The decision

Upper Tribunal
(Immigration and Asylum Chamber) Appeal Number: HU/14050/2019 (V)


Heard at : Field House
Decision & Reasons Promulgated
On : 11 March 2021
On : 23 March 2021








For the Appellant: Ms A Jaja, instructed by Howe & Co Solicitors
For the Respondent: Mr S Kandola, Senior Home Office Presenting Officer


1. This has been a remote hearing to which there has been no objection from the parties. The form of remote hearing was skype for business. A face to face hearing was not held because it was not practicable, and all issues could be determined in a remote hearing.

2. The appellant is a citizen of Nepal, born on 17 September 1993. She applied for entry clearance on 3 April 2019, at the age of 25 years, to settle in the UK as the adult dependant child of her mother, the widow of an ex-Gurkha soldier who passed away on 9 April 1988. Her mother came to the UK on 8 March 2018.

3. The respondent refused the appellant's application for entry clearance on 9 July 2019 on the basis that she did not meet the requirements of the immigration rules, that the Home Office policy in Annex K, IDI Chapter 15, section 2A 13.2 did not include provision for adult children of ex-Gurkha widows and that Article 8 was not engaged on family or private life grounds. The respondent considered that there were no compassionate factors in the appellant's case which would warrant a grant of entry clearance outside the immigration rules.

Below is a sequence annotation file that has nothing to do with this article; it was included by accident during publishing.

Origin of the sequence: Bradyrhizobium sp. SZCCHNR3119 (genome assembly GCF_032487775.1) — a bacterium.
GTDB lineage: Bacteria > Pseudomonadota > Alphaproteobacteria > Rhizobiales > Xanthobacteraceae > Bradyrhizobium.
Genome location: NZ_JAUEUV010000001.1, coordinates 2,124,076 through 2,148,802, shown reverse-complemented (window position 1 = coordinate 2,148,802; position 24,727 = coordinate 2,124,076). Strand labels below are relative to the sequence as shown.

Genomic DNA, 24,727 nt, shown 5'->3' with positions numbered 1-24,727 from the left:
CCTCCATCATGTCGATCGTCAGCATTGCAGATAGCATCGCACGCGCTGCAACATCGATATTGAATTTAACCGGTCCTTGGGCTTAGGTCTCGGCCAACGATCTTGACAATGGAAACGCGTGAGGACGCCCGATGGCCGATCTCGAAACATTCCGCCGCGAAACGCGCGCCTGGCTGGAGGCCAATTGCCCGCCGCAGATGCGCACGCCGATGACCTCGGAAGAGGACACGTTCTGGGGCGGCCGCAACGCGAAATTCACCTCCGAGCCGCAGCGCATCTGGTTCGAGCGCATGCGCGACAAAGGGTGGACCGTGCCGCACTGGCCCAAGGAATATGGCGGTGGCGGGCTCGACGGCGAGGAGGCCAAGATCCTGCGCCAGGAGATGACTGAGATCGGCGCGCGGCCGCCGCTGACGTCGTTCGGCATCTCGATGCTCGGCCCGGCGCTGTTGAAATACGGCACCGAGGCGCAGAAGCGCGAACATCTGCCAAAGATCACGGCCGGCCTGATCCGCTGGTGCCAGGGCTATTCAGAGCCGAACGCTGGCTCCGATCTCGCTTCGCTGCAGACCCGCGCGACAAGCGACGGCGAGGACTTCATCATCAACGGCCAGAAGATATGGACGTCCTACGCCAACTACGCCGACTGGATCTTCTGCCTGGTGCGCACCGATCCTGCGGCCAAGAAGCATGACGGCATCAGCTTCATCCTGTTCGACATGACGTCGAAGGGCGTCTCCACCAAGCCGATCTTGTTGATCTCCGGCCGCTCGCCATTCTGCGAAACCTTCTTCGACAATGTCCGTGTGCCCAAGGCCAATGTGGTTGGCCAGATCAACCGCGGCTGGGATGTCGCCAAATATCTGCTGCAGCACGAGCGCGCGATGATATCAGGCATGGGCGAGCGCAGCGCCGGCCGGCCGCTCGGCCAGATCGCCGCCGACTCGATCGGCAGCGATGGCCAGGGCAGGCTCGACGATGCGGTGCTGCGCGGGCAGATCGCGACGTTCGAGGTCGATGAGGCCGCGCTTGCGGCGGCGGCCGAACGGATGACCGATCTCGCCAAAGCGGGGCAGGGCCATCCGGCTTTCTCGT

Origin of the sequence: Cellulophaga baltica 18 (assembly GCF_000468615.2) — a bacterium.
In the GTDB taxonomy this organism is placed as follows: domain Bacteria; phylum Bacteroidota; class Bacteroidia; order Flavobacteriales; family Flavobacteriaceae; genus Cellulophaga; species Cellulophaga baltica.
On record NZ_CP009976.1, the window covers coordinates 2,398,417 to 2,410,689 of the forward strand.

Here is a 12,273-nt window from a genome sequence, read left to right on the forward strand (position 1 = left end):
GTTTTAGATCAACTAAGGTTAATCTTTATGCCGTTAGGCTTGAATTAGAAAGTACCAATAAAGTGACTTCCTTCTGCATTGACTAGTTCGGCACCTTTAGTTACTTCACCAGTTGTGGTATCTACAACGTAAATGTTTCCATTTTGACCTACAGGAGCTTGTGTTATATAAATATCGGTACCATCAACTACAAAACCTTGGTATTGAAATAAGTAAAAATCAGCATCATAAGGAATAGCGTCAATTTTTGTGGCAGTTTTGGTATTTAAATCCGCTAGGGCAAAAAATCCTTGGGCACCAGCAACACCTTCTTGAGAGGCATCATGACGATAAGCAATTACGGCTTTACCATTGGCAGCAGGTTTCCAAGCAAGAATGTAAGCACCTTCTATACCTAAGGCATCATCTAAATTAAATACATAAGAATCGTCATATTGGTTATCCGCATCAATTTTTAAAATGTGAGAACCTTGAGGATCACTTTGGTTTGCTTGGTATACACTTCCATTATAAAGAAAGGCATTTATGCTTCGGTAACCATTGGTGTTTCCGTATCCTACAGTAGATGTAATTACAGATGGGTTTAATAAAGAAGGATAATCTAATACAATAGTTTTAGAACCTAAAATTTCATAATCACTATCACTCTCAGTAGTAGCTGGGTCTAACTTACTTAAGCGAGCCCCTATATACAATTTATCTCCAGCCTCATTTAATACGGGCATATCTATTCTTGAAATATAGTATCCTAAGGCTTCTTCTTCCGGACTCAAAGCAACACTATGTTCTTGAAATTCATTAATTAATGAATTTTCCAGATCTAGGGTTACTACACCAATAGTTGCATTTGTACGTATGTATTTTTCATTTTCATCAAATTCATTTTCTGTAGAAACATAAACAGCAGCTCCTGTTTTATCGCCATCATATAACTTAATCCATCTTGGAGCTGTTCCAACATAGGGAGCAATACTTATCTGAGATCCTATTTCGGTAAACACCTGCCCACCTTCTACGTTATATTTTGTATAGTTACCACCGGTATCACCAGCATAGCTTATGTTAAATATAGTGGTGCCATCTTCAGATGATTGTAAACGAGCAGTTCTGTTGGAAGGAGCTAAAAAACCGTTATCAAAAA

4. The appellant appealed against that decision and her appeal was heard by First-tier Tribunal Judge Buttar on 9 October 2020 and dismissed in a decision promulgated on 20 October 2020. The judge heard from the appellant's mother, the sponsor, who stated that her daughter had studied in Nepal until the age of 18 and had been unable to find work after then. The sponsor said that she had not had enough money for both herself and her daughter to come to the UK and so she had only applied for herself. She confirmed that the appellant was living with her (the appellant's) sister Radhika. The appellant had other siblings in Nepal but only had a good relationship with Radhika. They lived in the family home which was very small and damaged and they could not afford to do any repair work. The sponsor said that she started sending money to the appellant once she began receiving money including pension credit and housing benefit, eight months after arriving here in March 2018. The money she sent was shared between the appellant and Radhika. Her other children in Nepal did not have regular employment but worked in farmlands as casual labourers. Prior to coming to the UK, she and the appellant had always lived together and she supported her financially and emotionally.